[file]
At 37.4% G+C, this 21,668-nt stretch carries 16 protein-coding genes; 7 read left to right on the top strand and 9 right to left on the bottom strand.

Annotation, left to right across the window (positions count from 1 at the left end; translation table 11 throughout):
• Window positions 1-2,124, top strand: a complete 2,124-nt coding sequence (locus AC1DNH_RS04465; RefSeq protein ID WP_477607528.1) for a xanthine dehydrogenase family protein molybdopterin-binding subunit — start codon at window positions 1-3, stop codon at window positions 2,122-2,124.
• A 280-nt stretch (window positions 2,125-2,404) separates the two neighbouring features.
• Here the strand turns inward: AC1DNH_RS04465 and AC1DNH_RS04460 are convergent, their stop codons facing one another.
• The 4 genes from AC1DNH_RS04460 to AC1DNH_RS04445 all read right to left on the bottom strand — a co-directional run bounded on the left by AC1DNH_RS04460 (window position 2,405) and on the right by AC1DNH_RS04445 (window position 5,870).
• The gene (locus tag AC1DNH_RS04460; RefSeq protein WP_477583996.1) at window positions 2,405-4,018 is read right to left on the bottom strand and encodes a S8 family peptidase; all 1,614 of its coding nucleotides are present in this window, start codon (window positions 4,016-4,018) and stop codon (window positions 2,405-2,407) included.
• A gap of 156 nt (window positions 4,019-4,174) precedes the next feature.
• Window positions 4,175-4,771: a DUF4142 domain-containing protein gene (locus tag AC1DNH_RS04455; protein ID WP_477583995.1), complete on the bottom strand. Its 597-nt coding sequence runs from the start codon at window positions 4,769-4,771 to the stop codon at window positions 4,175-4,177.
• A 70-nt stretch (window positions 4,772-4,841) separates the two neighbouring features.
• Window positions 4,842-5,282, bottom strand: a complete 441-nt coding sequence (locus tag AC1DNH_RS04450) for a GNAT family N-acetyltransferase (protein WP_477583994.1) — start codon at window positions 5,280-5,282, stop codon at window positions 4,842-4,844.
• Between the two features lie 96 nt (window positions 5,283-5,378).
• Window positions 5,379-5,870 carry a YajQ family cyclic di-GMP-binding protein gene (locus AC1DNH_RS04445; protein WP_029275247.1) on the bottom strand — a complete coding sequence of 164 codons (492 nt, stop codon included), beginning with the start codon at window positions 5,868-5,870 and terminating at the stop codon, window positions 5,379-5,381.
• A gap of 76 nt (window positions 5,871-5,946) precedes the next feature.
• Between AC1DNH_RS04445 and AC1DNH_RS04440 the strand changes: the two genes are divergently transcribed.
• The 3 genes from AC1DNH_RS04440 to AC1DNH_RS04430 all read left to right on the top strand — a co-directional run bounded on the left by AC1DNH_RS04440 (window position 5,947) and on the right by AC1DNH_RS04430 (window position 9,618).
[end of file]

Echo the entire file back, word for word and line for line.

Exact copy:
At 37.4% G+C, this 21,668-nt stretch carries 16 protein-coding genes; 7 read left to right on the top strand and 9 right to left on the bottom strand.

Annotation, left to right across the window (positions count from 1 at the left end; translation table 11 throughout):
• Window positions 1-2,124, top strand: a complete 2,124-nt coding sequence (locus AC1DNH_RS04465; RefSeq protein ID WP_477607528.1) for a xanthine dehydrogenase family protein molybdopterin-binding subunit — start codon at window positions 1-3, stop codon at window positions 2,122-2,124.
• A 280-nt stretch (window positions 2,125-2,404) separates the two neighbouring features.
• Here the strand turns inward: AC1DNH_RS04465 and AC1DNH_RS04460 are convergent, their stop codons facing one another.
• The 4 genes from AC1DNH_RS04460 to AC1DNH_RS04445 all read right to left on the bottom strand — a co-directional run bounded on the left by AC1DNH_RS04460 (window position 2,405) and on the right by AC1DNH_RS04445 (window position 5,870).
• The gene (locus tag AC1DNH_RS04460; RefSeq protein WP_477583996.1) at window positions 2,405-4,018 is read right to left on the bottom strand and encodes a S8 family peptidase; all 1,614 of its coding nucleotides are present in this window, start codon (window positions 4,016-4,018) and stop codon (window positions 2,405-2,407) included.
• A gap of 156 nt (window positions 4,019-4,174) precedes the next feature.
• Window positions 4,175-4,771: a DUF4142 domain-containing protein gene (locus tag AC1DNH_RS04455; protein ID WP_477583995.1), complete on the bottom strand. Its 597-nt coding sequence runs from the start codon at window positions 4,769-4,771 to the stop codon at window positions 4,175-4,177.
• A 70-nt stretch (window positions 4,772-4,841) separates the two neighbouring features.
• Window positions 4,842-5,282, bottom strand: a complete 441-nt coding sequence (locus tag AC1DNH_RS04450) for a GNAT family N-acetyltransferase (protein WP_477583994.1) — start codon at window positions 5,280-5,282, stop codon at window positions 4,842-4,844.
• Between the two features lie 96 nt (window positions 5,283-5,378).
• Window positions 5,379-5,870 carry a YajQ family cyclic di-GMP-binding protein gene (locus AC1DNH_RS04445; protein WP_029275247.1) on the bottom strand — a complete coding sequence of 164 codons (492 nt, stop codon included), beginning with the start codon at window positions 5,868-5,870 and terminating at the stop codon, window positions 5,379-5,381.
• A gap of 76 nt (window positions 5,871-5,946) precedes the next feature.
• Between AC1DNH_RS04445 and AC1DNH_RS04440 the strand changes: the two genes are divergently transcribed.
• The 3 genes from AC1DNH_RS04440 to AC1DNH_RS04430 all read left to right on the top strand — a co-directional run bounded on the left by AC1DNH_RS04440 (window position 5,947) and on the right by AC1DNH_RS04430 (window position 9,618).